Study finds link between severe gum disease and higher mortality rate in cirrhosis patients

The results of the study were presented at The International Liver Congress in Amsterdam.

Periodontitis can have a serious impact on your overall health. Not only does it break down your bone, ligaments and gums, but periodontitis also has been linked to other serious health conditions.

For instance, in 2016 Chinese researchers found that individuals with periodontal disease may be at an increased risk of developing lung cancer. Also last year, a study jointly led by the University of Southampton and King’s College London discovered a link between gum disease and greater rates of cognitive decline in people with early stages of Alzheimer’s disease.
Last month, researchers presented results at The International Liver Congress 2017 in Amsterdam, The Netherlands from a prospective study in patients with cirrhosis, or irreversible scarring of the liver, that demonstrated severe periodontitis strongly predicts higher mortality.
The study enrolled 184 patients with cirrhosis, all of whom had their oral health assessed. The patients were clinically followed-up for one year on average. At the start of the study, about 44 percent of the patients had severe periodontitis. According to the results, nearly half of the patients died during the follow-up period. Severe periodontitis was associated with higher all-cause mortality with an even stronger association in patients with cirrhosis.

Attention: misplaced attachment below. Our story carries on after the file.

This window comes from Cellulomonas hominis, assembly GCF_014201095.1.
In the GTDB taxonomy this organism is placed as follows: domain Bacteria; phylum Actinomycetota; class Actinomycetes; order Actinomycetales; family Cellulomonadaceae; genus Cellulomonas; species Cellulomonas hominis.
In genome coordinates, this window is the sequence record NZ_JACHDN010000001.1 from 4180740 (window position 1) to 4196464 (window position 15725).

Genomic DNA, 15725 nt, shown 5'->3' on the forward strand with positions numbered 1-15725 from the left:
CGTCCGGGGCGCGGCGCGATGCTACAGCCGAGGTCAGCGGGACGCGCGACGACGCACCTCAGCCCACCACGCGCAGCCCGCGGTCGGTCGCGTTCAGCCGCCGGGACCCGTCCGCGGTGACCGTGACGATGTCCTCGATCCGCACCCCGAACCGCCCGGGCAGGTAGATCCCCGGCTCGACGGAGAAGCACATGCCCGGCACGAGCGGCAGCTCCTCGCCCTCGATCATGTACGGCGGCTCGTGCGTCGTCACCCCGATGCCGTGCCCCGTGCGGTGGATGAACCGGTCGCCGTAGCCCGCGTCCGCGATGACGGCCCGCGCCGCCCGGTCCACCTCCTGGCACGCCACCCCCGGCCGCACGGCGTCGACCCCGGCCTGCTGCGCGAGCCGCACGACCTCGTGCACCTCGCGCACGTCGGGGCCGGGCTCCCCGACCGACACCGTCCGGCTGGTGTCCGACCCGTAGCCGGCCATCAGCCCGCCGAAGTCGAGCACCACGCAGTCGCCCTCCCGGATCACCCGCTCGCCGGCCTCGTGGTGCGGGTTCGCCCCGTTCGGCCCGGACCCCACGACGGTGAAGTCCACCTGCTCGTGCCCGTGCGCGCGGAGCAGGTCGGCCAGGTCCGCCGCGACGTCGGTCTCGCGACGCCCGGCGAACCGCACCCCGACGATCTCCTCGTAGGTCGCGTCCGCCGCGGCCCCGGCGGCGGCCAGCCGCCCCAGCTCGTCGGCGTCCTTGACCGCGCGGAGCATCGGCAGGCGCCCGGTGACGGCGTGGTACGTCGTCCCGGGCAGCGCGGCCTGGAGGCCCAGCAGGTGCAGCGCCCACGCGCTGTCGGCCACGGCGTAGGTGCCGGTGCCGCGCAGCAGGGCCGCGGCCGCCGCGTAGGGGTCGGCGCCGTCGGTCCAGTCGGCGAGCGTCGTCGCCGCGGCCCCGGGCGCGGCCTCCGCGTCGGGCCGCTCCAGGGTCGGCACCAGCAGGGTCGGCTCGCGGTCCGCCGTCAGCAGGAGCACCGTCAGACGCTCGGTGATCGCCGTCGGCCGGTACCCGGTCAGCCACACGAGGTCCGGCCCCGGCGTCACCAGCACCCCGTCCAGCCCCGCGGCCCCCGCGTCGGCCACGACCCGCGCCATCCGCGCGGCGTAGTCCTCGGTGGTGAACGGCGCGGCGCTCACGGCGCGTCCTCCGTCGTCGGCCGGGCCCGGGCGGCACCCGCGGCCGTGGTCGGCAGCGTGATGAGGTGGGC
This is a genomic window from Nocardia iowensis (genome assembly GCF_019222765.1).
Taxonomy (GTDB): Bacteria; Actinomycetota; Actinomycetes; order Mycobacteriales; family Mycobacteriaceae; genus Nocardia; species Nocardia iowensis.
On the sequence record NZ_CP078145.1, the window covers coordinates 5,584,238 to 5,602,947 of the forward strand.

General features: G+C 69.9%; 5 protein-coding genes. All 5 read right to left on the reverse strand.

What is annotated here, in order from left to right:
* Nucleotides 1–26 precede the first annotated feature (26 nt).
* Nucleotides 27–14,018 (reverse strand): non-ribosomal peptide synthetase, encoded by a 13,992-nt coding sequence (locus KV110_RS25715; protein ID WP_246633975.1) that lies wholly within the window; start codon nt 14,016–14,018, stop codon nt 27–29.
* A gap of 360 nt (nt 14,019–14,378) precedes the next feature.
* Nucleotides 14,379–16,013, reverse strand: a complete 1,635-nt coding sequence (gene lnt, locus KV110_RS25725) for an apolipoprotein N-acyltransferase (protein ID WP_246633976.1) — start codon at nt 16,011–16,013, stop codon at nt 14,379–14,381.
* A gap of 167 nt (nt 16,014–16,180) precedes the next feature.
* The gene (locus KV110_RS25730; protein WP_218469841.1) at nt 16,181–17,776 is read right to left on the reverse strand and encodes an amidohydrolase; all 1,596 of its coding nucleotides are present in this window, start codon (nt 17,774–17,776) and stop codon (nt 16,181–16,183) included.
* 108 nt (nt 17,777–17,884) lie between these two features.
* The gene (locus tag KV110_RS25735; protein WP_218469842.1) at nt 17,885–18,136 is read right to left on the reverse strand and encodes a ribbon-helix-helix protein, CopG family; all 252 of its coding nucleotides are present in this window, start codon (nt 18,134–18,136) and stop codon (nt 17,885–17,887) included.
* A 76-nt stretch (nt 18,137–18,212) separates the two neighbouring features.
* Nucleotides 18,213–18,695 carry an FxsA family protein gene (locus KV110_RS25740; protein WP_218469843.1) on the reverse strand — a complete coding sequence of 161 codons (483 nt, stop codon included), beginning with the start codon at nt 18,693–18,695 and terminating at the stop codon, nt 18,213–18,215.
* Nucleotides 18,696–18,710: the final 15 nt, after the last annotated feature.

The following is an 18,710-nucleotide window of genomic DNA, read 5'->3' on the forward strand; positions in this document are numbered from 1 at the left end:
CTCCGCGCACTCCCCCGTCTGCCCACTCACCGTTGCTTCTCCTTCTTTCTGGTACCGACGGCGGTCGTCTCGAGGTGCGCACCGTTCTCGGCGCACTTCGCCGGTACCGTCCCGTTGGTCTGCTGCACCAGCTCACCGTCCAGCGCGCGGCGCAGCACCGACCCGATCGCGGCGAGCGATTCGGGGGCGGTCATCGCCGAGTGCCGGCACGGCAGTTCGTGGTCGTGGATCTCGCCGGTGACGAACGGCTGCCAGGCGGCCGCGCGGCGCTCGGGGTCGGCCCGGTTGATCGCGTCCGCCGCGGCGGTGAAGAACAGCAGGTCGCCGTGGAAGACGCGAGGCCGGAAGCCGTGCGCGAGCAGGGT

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The association of periodontitis with higher cirrhosis mortality was adjusted for gender, age, alcohol use, cirrhosis etiology, smoker status, comorbidity, nutritional risk score, Child-Pugh score and Model of End-Stage Liver Disease score.
“Our study showed that severe periodontitis strongly predicted higher mortality in cirrhosis, says Lea Ladegaard Grønkjaer, PhD, RN, Aarhus University Hospital, Denmark, and lead author of the study. Periodontitis may act as a persistent source of oral bacterial translocation, causing inflammation and increasing cirrhosis complications. As it can be treated successfully, however, we hope that our findings motivate more trials on this subject.”
Terrence J. Griffin, DMD, president of the American Academy of Periodontology, says the results of the study are not surprising, given the growing body of evidence linking periodontal disease to other systemic conditions. He believes additional research is needed for researchers and clinicians to gain a better understanding of this topic and the impact it has on patients.

“Awareness of a patient’s physical and dental health is important for both periodontists and physicians,” Griffin says. “I’ve long advocated for the team approach to care for periodontal disease, particularly for individuals who are undergoing treatment for systemic ailments. While we have yet to learn more about the relationship between liver disease and periodontal disease, we advise medical and dental professionals to ask patients questions about their overall health and to confer with each other when necessary to ensure that the patient is receiving optimal care.”